Finding out that your teenager is cutting herself or himself often comes as a frightening surprise to parents. Confused parents wonder why their teen would be cutting themselves. Teens usually explain that they engage in cutting behaviors as a way to distract themselves from, control or alleviate the emotional pain they are experiencing. For them, cutting becomes an unhealthy coping mechanism that helps to regulate feelings and emotions through physical harm. But what starts as a compulsive attempt to make the teen feel better, can become an addictive behavior as the brain releases endorphins when the emotional pain the teenager feels becomes a physical release.
Teen therapists and teen counselors at GroundWork Counseling in Orlando explain that adolescents typically begin to cut or engage in other self-harming behaviors in their early teens, or even in their pre-teen years. Counselors fine that teens are often introduced to cutting by peer groups or learn about cutting and self-harming behaviors from Internet sites that glorify cutting and sucidal ideation. Also, many celebrities who are role models for some teenagers have come out with their stories of self-harm, including Angelina Jolie, Demi Lovato, Amy Winehouse, Megan Fox, and Johnny Depp.
GroundWork Counseling’s Orlando teen counselors explain that self-harming methods can also include skin picking, burning, scratching, biting, purging, and hitting. However, cutting is the most common method of self-injury.
A recent study printed in the journal Pediatrics asserted that 7.6 of third graders and 12.7 percent of ninth graders engaged in self-harming behaviors. The study found that teenage girls were three times more likely to cut themselves or engage in other self-harming behavior than teenage boys.
Risk factors for cutting or other self-harming behaviors include:
- Friends who cut
- Strong, extreme emotional reactions to various situations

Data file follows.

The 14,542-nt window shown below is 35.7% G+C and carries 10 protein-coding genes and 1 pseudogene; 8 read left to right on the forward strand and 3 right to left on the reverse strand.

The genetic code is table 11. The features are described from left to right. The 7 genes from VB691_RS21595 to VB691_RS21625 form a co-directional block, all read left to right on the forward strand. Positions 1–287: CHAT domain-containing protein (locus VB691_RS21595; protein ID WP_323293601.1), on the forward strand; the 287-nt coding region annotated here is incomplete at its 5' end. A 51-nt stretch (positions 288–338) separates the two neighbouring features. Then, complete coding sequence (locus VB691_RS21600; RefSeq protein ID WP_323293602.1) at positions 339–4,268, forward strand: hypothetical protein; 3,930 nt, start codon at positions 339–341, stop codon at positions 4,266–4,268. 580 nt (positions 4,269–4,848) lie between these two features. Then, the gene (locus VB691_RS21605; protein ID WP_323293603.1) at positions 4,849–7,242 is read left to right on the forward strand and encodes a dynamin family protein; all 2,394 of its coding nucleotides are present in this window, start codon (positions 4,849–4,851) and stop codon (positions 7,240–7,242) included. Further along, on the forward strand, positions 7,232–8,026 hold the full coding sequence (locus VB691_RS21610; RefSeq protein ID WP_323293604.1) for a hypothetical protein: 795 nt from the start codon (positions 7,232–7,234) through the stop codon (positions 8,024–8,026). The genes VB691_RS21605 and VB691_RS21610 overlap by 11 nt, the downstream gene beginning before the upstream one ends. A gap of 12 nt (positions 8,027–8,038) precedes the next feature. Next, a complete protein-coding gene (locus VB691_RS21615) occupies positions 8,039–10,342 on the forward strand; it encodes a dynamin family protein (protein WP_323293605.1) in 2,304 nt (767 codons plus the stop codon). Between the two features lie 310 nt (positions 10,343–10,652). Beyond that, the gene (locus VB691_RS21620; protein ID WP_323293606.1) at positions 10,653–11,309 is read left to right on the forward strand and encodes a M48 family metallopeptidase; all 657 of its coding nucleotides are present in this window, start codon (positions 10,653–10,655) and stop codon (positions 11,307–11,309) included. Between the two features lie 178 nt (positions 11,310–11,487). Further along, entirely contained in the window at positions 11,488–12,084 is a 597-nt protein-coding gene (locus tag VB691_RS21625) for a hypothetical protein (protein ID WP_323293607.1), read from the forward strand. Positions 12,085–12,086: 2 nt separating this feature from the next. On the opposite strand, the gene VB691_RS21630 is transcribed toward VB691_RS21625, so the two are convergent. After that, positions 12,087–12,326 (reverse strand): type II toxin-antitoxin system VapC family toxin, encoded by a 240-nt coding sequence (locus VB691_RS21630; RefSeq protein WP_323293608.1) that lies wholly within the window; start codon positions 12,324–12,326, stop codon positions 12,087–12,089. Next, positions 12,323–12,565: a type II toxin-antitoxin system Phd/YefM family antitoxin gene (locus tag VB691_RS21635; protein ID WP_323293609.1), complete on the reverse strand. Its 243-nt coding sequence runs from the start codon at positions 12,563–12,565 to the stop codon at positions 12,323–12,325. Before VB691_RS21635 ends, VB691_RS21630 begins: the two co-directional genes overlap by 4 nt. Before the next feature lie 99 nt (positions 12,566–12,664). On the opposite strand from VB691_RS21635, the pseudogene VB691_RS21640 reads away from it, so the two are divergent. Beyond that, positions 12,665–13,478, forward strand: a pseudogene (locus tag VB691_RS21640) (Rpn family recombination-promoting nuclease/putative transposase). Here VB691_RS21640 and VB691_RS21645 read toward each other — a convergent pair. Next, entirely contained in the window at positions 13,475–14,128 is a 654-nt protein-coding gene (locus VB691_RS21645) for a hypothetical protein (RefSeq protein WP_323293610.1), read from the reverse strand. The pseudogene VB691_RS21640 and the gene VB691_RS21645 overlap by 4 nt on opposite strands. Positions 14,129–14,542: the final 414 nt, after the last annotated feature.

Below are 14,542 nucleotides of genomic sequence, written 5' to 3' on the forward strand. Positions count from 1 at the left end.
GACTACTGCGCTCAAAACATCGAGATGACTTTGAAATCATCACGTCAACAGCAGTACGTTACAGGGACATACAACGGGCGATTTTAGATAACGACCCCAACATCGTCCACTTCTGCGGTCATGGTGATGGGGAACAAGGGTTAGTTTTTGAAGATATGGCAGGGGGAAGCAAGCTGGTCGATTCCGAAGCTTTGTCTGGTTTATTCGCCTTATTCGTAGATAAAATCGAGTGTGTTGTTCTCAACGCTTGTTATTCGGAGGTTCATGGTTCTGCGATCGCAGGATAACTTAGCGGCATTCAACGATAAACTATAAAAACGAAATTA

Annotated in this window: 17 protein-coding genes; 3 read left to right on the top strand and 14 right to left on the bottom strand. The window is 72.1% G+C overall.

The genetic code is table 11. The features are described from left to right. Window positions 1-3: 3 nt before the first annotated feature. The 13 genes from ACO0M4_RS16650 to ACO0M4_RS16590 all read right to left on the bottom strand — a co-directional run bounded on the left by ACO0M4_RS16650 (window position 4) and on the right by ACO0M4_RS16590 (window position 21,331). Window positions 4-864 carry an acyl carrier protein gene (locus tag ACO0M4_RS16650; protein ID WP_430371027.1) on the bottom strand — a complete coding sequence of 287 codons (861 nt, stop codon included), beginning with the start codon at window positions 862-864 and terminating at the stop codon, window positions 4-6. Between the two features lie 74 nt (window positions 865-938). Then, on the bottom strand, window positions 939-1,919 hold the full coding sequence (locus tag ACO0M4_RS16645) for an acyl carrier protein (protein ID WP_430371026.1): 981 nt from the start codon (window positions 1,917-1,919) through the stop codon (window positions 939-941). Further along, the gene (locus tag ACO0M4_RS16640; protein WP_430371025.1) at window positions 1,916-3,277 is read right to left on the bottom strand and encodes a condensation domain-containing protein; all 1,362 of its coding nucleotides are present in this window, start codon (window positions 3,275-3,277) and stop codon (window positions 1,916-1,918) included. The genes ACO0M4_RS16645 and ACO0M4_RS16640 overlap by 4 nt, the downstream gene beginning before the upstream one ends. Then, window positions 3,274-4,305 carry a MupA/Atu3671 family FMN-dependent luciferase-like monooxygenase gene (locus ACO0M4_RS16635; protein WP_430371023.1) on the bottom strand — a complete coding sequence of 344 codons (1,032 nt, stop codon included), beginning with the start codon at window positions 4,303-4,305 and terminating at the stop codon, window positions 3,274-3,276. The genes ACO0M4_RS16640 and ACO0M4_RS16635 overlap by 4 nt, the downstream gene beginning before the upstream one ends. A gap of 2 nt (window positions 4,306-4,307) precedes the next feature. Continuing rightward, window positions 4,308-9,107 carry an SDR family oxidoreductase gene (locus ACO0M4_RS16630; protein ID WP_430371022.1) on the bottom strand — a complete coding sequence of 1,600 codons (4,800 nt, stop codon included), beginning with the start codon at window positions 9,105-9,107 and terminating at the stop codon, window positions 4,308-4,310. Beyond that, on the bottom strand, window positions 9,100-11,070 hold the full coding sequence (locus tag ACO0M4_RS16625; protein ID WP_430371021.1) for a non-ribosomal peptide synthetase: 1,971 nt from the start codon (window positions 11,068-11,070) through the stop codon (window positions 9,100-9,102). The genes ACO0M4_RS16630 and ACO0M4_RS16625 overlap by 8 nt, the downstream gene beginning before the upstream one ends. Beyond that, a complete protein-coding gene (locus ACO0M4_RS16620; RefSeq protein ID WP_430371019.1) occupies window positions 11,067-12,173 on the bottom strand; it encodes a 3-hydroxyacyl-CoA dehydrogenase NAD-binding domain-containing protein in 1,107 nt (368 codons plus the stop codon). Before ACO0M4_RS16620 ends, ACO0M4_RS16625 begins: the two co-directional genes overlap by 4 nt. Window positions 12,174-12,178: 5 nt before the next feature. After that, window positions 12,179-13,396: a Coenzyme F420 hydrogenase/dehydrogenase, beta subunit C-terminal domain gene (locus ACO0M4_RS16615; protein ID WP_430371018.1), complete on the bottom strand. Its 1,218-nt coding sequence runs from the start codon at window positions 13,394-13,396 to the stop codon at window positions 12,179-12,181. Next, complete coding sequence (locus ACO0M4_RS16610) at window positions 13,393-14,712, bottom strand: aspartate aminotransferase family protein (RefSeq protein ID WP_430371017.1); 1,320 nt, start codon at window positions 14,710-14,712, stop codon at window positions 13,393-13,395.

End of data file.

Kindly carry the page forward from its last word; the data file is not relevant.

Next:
- Difficulty expressing emotions
- Poor coping skills
- Poor impulse control
- Teen Depression
- Teen Anxiety
- Experiencing a difficult event such as a divorce or death in the family
- Breaking up with a boyfriend/girlfriend
- Feeling that no one understands them
- Loosing a friend
- Being bullied
If you have learned that your teenager is cutting herself or self-harming in any way, it is important to remain calm, non-confrontational, and nonjudgmental and immediately seek out the help of a mental health professional who has experience with this issue. An experienced teen counselor can help your adolescent learn healthier coping skills, so she can better deal with anxiety, depression, peer relationships, and other distressing emotions in the future. Counseling and therapy during adolescence can help teenagers change and improve the way they think of themselves, and about situations and circumstances so they can make the necessary changes that will help them to feel better and cope with their emotions in healthier ways.
It is important to note that many teenagers who cut themselves do not intend to cause themselves serious injury and typically do not intend to commit suicide, however this can be a cry for help. And some teens do indeed have suciiadal thoughts during this act. However, if your teenager’s self-injury is severe and poses a potential risk it is important to contact emergency medical services immediately by dialing 9-1-1 or the National Suicide Prevention Lifeline at 1-800-273-8255.
At GroundWork Counseling in Orlando we have counselors who have experience working with teens who cut and self-harm, and offer family support and guidance as well as teen intervention through coping skills and cognitive behavioral therapy.
Meet Our Team of Orlando Counselors at GroundWork Counseling
Speak With A Counselor Directly – 407-378-3000